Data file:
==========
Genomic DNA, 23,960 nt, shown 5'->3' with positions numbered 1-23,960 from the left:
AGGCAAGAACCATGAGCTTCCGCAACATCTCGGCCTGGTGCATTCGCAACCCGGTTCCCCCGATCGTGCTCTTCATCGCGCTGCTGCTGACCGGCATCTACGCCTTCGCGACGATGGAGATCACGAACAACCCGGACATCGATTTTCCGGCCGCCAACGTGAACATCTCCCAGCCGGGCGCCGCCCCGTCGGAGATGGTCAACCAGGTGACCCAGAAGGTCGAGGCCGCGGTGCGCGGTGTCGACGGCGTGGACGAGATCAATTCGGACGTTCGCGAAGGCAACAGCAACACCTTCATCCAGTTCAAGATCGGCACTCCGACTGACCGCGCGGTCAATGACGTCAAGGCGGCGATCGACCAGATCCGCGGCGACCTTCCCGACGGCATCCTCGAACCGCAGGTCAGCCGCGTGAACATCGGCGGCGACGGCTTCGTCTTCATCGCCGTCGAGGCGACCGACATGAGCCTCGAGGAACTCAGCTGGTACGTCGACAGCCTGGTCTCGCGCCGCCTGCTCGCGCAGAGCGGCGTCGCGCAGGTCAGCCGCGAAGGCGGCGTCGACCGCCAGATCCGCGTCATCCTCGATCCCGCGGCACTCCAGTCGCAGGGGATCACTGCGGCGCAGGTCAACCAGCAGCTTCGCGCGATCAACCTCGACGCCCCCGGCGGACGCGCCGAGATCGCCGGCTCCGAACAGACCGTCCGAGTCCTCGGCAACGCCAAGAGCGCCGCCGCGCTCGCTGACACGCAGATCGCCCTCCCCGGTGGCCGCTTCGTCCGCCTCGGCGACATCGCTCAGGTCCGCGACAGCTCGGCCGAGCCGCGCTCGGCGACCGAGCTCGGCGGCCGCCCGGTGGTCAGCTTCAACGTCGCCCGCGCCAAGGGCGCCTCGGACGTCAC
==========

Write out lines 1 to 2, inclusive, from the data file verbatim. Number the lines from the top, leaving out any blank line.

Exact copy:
Genomic DNA, 23,960 nt, shown 5'->3' with positions numbered 1-23,960 from the left:
AGGCAAGAACCATGAGCTTCCGCAACATCTCGGCCTGGTGCATTCGCAACCCGGTTCCCCCGATCGTGCTCTTCATCGCGCTGCTGCTGACCGGCATCTACGCCTTCGCGACGATGGAGATCACGAACAACCCGGACATCGATTTTCCGGCCGCCAACGTGAACATCTCCCAGCCGGGCGCCGCCCCGTCGGAGATGGTCAACCAGGTGACCCAGAAGGTCGAGGCCGCGGTGCGCGGTGTCGACGGCGTGGACGAGATCAATTCGGACGTTCGCGAAGGCAACAGCAACACCTTCATCCAGTTCAAGATCGGCACTCCGACTGACCGCGCGGTCAATGACGTCAAGGCGGCGATCGACCAGATCCGCGGCGACCTTCCCGACGGCATCCTCGAACCGCAGGTCAGCCGCGTGAACATCGGCGGCGACGGCTTCGTCTTCATCGCCGTCGAGGCGACCGACATGAGCCTCGAGGAACTCAGCTGGTACGTCGACAGCCTGGTCTCGCGCCGCCTGCTCGCGCAGAGCGGCGTCGCGCAGGTCAGCCGCGAAGGCGGCGTCGACCGCCAGATCCGCGTCATCCTCGATCCCGCGGCACTCCAGTCGCAGGGGATCACTGCGGCGCAGGTCAACCAGCAGCTTCGCGCGATCAACCTCGACGCCCCCGGCGGACGCGCCGAGATCGCCGGCTCCGAACAGACCGTCCGAGTCCTCGGCAACGCCAAGAGCGCCGCCGCGCTCGCTGACACGCAGATCGCCCTCCCCGGTGGCCGCTTCGTCCGCCTCGGCGACATCGCTCAGGTCCGCGACAGCTCGGCCGAGCCGCGCTCGGCGACCGAGCTCGGCGGCCGCCCGGTGGTCAGCTTCAACGTCGCCCGCGCCAAGGGCGCCTCGGACGTCAC